Youngstown mayor rescinds raises given by predecessor
By David Skolnick
Mayor Jamael Tito Brown rescinded the raises of four law department employees – including three who received increases of more than 10 percent – that were given by his predecessor, John A. McNally, in his final weeks running city government.
In an email sent Wednesday, Brown wrote after meeting with new Law Director Jeff Limbian that he has canceled the raises for the four assistant law directors effective immediately.
“On an interim basis, all four will return to their former positions,” he wrote.
Brown and Limbian will consider whether to retain the four employees along with others in the law department. City attorneys are employed at the discretion of the mayor.
Limbian replaced Martin Hume as law director Tuesday. Hume had recommended the raises to McNally, who was in the final weeks as mayor, and the increases were approved Oct. 30.
The Vindicator reported Nov. 19 the raises were given despite the city’s facing a projected $2.5 million to $3 million general-fund deficit by the end of this year.
“At that late period of time and with the city’s financial situation, it wasn’t appropriate,” Brown said Wednesday. “It didn’t sit with me well.”
Those in the law department who received promotions that were rescinded Wednesday are:
Jeffrey Moliterno, whose hourly salary went from $28.90 to $31.82, a 10.1 percent raise. Over a year, the pay would have increased from $60,112 to $66,186. He was promoted from a senior assistant law director to third assistant law director.
Nicole Alexander, whose hourly salary also went from $28.90 to $31.82, a 10.1 percent raise. Like Moliterno, her annual salary would have increased from $60,112 to $66,186. She was promoted from a senior assistant law director to second assistant law director.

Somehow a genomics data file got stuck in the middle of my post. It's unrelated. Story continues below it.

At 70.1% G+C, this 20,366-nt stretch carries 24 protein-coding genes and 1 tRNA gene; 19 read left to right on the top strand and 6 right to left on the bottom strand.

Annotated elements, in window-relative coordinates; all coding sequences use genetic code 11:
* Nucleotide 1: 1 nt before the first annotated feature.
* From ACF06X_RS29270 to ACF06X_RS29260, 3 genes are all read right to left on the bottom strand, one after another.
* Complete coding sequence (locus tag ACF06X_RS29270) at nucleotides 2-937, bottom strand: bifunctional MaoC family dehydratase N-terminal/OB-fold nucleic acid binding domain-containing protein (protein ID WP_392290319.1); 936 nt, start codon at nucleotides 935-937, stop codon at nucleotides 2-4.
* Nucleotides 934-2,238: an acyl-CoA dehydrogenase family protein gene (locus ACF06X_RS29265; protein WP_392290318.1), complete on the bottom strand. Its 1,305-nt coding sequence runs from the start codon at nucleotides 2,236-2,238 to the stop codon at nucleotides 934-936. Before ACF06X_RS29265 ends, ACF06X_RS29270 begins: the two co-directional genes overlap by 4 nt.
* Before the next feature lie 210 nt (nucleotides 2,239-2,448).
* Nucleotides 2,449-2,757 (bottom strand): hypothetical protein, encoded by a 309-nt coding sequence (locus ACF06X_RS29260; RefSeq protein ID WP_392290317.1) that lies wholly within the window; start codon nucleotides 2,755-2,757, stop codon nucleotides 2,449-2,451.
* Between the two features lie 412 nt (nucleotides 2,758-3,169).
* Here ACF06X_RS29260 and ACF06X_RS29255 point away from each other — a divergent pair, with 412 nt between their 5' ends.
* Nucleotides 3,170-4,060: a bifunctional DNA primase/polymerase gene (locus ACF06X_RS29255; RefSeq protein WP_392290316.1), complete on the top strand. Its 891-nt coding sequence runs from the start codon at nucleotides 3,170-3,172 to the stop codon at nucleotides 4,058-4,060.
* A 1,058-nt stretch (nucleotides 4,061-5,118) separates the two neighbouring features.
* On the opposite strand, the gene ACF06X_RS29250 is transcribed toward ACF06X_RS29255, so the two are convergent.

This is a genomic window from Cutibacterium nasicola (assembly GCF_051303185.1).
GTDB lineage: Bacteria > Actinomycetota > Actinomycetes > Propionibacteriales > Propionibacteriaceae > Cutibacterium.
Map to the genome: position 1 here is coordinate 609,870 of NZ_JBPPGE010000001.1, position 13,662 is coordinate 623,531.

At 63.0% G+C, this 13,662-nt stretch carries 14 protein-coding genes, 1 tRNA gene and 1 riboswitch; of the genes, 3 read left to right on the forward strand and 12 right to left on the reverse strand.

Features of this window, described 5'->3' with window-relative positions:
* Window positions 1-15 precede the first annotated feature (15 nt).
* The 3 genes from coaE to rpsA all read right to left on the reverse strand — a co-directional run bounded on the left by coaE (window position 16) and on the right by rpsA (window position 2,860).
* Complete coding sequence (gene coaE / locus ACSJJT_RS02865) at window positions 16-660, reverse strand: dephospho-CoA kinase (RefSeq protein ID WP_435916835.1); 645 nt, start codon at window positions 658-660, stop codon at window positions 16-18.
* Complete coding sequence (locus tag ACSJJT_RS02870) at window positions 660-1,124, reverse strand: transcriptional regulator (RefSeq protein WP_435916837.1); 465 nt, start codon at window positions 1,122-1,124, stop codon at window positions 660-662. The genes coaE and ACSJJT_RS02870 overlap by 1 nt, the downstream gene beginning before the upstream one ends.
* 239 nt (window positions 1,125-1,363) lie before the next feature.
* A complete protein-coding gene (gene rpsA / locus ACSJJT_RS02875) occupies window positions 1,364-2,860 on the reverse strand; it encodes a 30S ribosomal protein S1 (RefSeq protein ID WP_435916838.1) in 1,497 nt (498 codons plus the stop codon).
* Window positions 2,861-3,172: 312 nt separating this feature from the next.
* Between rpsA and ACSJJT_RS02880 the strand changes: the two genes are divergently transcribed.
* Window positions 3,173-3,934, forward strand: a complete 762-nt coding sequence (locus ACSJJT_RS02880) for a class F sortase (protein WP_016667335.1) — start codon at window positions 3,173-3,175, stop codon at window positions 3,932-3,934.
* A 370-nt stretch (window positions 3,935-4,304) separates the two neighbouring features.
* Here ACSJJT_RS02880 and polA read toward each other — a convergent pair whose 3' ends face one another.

Mark D’Apolito, whose hourly salary went from $24.30 to $27.12, an 11.6 percent pay raise. His annual salary would have increased from $50,544 to $56,410. He was promoted from assistant law director to senior assistant law director.
Kathleen Thompson, whose hourly salary went from $30.67 to $32.66, a 6.5 percent raise. Her annual salary would have increased from $63,794 to $67,933. She was promoted from senior assistant law director to assistant law director and senior prosecutor.
When contacted for the Nov. 19 article, Brown had said: “With the financial situation the city is in, these things should not happen. These are not the type of actions we will tolerate in my administration. I can’t do anything at this point. But when I become mayor, I will address them.”
On just the third day of his administration, Brown did just that.
McNally and Hume had defended the promotions saying they were based on merit, the employees are underpaid, and the city could afford the salary increases.
In addition to the law department promotions, McNally also adjusted the salary and job description of Abigail Beniston. She is the code enforcement and blight remediation superintendent. She assumed the tasks of the wastewater construction engineer to help the city with its $150 million long-term sewer-overflow control plan.
Beniston’s hourly salary went, effective Nov. 6, from $25.39 to $29.21, a 15 percent raise, according to records provided by the law department. Over a full year, her salary would increase from $52,811 to $60,757.